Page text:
The Information Commissioner's Office (ICO) insists it does not discriminate between private and public sector firms when deciding on data breach fines, and says that nobody has been "let off" fines since it was given the power to sting culprits for up to £500,000 in late 2010.
"I think there's certainly no discrepancy on our part, favouritism or thoughts like that in any way; I certainly wouldn't suggest people have been ‘let off'," the ICO's group manager of technology, Simon Rice, told Computing.
Speaking at a Westminster eForum on mobile and remote working this week, Rice also commented specifically on Google, who the ICO decided not to fine after it was caught gathering personal data during its street mapping projects.
"They were found out to have broken the Data Protection Act," admitted Rice, but stated as a comparison that "by its very nature, the public sector processes more sensitive data than the majority of the private sector, and our framework says that the penalty must be for the most serious cases - that you can only fine in the most serious cases."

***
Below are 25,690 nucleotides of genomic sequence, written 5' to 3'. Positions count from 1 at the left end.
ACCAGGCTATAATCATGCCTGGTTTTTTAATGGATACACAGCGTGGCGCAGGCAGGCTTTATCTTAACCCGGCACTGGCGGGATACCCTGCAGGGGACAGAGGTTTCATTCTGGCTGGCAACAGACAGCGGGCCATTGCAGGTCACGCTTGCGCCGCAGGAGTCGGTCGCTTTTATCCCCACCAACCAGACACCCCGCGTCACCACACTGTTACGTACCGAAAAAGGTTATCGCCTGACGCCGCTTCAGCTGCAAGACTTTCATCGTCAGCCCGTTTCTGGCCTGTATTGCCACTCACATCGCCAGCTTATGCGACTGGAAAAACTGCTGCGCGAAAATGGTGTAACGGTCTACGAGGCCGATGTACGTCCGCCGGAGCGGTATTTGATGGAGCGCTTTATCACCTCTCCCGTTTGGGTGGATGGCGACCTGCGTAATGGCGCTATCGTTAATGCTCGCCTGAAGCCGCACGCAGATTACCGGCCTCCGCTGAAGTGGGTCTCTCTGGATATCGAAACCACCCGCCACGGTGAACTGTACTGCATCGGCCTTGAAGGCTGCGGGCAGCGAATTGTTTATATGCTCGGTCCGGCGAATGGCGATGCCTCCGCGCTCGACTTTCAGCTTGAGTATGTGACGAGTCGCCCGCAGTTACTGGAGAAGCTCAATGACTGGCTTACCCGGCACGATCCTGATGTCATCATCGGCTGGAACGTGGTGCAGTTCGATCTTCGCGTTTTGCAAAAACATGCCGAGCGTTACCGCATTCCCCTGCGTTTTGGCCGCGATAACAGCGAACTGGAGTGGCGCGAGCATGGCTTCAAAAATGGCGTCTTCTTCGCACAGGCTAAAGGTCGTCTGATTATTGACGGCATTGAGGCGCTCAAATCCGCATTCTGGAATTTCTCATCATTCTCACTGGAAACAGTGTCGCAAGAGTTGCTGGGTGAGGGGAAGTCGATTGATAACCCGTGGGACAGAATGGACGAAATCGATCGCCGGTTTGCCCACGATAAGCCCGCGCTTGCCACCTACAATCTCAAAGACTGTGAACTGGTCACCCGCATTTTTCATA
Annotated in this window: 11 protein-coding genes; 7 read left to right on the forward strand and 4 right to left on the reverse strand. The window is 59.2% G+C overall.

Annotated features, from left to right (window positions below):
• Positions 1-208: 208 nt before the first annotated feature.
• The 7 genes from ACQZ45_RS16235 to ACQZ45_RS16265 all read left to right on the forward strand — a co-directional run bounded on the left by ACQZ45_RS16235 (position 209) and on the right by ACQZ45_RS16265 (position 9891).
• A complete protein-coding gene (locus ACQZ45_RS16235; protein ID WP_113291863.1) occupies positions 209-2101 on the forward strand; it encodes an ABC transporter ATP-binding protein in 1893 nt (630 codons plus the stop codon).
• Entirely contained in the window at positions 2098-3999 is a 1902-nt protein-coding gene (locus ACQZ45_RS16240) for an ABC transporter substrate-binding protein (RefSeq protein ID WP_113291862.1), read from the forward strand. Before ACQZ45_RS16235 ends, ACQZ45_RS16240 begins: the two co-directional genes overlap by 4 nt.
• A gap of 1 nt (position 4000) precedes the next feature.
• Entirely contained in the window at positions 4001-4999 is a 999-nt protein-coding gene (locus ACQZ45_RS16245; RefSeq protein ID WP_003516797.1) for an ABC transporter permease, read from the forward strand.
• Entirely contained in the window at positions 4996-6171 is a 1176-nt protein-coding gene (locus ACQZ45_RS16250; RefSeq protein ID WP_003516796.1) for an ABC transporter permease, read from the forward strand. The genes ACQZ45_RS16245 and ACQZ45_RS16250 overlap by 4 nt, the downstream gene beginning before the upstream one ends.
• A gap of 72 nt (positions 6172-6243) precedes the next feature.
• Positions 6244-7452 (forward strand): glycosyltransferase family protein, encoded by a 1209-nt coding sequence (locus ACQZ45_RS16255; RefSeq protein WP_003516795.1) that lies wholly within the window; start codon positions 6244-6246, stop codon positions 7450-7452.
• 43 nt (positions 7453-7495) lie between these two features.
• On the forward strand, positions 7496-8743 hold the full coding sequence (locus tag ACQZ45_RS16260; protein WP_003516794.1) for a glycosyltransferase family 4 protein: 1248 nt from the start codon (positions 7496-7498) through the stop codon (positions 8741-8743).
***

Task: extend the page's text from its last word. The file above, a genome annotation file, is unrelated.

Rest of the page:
Rice insisted that Google had not been "let off", but implied that though the company was guilty of a breach, the seriousness did not compare to many public sector breaches.
"It's unfortunate that the private sector aren't very open about notifying about breaches in a voluntary process," said Rice.
"It's a factor of a number of things, but certainly not favouritism. But having said that, we now publish a summary [of companies fined], which is showing the private sector is coming out better in protecting against breaches."
However, Rice said all organisations needed to do more to protect data held on mobile devices, including greater use of encryption.
Paul Graham, a partner at law firm Field Fisher Waterhouse, said informing the ICO of a breach should not be the victim's first priority.
"The first thing you should be doing is making sure you contain that breach and remedy it," said Graham.
"So if you're looking at these issues purely on the basis of ‘will I get a penalty notice against me' your first instinct might be to notify the ICO of the breach. That might not be the right thing to do.
"The first course of action is to try and remedy the breach and contain it, and then look at your obligations."